Deloitte Dbriefs presentation, “The Responsible Enterprise: At the intersection of commerce and corporate citizenship
DUPress.com, “The Responsible Enterprise: Where citizenship and commerce meet” , http://dupress.com/articles/the-responsible-enterprise/?id=us:el:dc:dup263:read:cons

As used in this document, "Deloitte" means Deloitte Consulting LLP, a subsidiary of Deloitte LLP. Please see www.deloitte.com/us/about for a detailed description of the legal structure of Deloitte LLP and its subsidiaries. Certain services may not be available to attest clients under the rules and regulations of public accounting.

This publication contains general information only and Deloitte is not, by means of this publication, rendering accounting, business, financial, investment, legal, tax, or other professional advice or services. This publication is not a substitute for such professional advice or services, nor should it be used as a basis for any decision or action that may affect your business. Before making
any decision or taking any action that may affect your business, you should consult a qualified professional advisor.

Deloitte shall not be responsible for any loss sustained by any person who relies on this publication.

Copyright © 2013 Deloitte Development LLC. All rights reserved.

03/20/2013

Thinking Outside the Box When it Comes to Packaging

Achieving breakthrough improvements in sustainable packaging is more difficult than simply substituting virgin materials for recycled content. Many companies are seeking to improve product stewardship, achieve waste-reduction goals, and save money by re-thinking the value chain and developing “disruptive” improvements to packaging.  These improvements have the potential to not only reduce waste, energy, and raw materials, but also differentiate from other products and capture a new and growing market of consumers who prefer more “responsible” products.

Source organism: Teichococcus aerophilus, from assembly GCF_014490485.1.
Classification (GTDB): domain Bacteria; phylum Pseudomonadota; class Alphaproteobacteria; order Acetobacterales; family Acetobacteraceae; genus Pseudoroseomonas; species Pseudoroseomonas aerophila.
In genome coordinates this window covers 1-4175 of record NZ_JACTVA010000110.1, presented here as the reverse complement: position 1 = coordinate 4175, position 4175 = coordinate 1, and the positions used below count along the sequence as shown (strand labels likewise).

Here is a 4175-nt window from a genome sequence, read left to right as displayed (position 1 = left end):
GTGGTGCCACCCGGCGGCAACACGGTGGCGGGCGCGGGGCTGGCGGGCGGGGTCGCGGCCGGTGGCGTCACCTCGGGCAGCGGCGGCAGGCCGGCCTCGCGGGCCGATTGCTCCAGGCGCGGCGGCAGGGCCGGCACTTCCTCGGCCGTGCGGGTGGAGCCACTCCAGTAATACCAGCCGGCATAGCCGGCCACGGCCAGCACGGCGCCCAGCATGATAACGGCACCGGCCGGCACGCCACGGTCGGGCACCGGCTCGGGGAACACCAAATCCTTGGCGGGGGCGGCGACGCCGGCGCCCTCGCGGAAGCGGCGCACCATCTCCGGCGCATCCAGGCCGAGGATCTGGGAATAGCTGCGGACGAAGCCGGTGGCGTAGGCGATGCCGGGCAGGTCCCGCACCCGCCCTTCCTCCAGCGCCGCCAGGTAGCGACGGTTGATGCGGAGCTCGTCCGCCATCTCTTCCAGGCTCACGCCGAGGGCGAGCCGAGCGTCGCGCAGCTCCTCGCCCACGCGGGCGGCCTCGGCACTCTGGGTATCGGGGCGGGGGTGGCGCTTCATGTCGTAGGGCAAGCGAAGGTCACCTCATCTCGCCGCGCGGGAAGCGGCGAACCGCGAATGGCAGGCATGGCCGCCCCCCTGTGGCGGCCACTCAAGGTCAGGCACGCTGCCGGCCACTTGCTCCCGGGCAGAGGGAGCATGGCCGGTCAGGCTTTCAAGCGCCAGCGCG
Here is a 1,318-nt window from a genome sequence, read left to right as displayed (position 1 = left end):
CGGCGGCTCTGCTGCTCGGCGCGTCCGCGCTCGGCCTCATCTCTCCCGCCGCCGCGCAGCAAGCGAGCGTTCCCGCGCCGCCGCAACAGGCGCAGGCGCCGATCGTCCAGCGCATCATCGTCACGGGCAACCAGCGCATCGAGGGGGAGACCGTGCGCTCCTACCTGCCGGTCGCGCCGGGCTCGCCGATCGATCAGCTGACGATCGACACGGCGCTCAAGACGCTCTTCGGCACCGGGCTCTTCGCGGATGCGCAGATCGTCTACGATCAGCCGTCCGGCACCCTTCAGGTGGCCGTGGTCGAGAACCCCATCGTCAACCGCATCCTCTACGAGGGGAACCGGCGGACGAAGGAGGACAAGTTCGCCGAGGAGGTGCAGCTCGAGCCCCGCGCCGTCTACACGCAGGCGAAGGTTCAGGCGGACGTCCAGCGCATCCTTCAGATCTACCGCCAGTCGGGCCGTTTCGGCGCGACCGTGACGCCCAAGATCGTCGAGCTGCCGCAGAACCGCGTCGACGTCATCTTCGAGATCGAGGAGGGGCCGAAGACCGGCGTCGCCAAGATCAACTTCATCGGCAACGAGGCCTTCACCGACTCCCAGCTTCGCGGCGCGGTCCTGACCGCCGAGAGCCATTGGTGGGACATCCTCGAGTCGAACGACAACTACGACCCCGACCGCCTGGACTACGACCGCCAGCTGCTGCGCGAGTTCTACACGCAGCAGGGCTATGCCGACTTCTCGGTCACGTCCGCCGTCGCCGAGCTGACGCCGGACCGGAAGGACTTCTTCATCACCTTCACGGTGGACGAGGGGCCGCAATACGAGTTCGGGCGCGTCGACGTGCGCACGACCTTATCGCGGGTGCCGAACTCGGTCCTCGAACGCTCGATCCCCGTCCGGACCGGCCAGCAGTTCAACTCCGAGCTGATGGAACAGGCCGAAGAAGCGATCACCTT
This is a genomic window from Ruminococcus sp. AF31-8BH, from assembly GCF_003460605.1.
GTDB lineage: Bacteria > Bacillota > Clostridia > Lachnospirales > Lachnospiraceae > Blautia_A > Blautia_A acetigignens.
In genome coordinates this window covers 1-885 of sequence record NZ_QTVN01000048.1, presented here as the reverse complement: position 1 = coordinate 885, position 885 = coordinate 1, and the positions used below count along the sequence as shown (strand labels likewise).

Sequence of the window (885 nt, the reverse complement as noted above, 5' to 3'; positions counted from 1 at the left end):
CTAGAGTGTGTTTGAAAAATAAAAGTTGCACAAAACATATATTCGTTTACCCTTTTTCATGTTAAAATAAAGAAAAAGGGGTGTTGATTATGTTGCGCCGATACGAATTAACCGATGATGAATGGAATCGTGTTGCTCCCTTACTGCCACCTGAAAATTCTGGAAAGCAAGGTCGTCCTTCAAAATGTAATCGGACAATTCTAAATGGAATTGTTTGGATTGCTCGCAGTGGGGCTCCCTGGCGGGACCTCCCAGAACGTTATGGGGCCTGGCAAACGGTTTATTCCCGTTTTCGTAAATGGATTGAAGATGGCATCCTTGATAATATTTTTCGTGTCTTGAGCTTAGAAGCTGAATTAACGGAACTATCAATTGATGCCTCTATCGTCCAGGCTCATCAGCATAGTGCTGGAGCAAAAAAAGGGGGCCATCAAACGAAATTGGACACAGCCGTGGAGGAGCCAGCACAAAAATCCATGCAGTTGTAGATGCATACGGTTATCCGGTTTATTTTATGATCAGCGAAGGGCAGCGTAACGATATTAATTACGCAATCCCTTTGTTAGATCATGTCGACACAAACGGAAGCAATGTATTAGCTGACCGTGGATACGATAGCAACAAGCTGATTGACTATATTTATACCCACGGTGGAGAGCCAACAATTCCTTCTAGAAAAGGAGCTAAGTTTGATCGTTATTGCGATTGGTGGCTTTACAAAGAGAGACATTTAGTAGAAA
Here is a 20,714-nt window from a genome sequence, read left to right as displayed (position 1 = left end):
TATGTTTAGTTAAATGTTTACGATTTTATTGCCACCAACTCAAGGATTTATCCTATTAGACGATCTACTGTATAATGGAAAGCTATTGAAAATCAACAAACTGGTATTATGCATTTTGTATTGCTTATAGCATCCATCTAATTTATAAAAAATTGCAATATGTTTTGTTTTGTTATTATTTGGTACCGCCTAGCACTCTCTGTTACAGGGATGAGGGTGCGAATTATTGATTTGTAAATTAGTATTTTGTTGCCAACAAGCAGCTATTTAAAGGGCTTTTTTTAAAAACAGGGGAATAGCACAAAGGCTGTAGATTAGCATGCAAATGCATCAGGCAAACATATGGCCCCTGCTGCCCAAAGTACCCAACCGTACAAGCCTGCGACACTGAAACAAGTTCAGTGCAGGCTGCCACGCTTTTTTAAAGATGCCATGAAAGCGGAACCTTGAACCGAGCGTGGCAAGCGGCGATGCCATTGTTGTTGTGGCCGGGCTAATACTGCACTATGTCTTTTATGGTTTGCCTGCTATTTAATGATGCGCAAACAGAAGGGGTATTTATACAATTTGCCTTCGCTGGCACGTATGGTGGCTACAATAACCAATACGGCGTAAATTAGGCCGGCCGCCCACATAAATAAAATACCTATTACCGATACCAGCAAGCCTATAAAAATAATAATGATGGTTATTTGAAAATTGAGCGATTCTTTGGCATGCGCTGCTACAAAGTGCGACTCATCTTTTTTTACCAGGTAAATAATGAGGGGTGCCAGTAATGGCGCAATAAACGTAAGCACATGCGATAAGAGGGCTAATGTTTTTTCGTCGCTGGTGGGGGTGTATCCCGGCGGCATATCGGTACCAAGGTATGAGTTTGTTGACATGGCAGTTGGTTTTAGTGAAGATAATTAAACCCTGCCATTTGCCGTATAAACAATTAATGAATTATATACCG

Collaboration and creativity required

There is a range of packaging improvements that can be considered, from passive materials replacement to more radical supply chain redesign, as shown in Figure 1. Conducting a current state packaging analysis can help surface which improvement opportunities make the most sense.  A good place to start is with a Life Cycle Assessment (LCA) — a quantitative assessment of the environmental impact of packaging which illustrates environmental “hot spots” and improvement opportunities.  These studies can also be used to conduct scenario analyses to understand how a switch in materials or processes may alter costs and environmental impact.

Pic

More radical improvements require greater effort, but they have the potential for greater environmental and financial benefits. These disruptive improvements require a healthy dose of creativity and coordination across multiple groups including product development, manufacturing, merchandising, procurement, marketing and even suppliers — challenging each other to break free from traditional notions of packaging.

An example is Method’s creation of an “8x” concentrated laundry detergent. The product reduced overall packaging volumes by 36% compared to its 2x concentrated product, and reduced the average lifecycle carbon footprint by 35%. [1] Changes that affect the size, weight, or shape of a product should be coordinated with logistics & distribution and merchandisers, since they will affect how a product is shipped, stored, and displayed.

Realization of packaging changes often requires active collaboration and innovation with suppliers.  However, collaborating with suppliers can be tricky, and it’s helpful to learn from others who have been down this path. Click here to learn more.

A biopharmaceutical company found a way to substantially reduce packaging and fuel from transporting temperature-sensitive medicines. Working closely with hospitals and specialized carriers, the company switched from using cold packs and insulated boxes to a system of refrigerated trucks. The increased cost of using refrigerated transport was more than offset by the decrease in packaging material and weight transported. A pilot project carried out in just one city resulted in savings of roughly 100 tons of packaging per year, as well as reductions in fuel consumption. The change also made life easier on its customers, the hospitals and pharmacies, who no longer had to break down boxes and throw away dumpsters' worth of cardboard and insulation.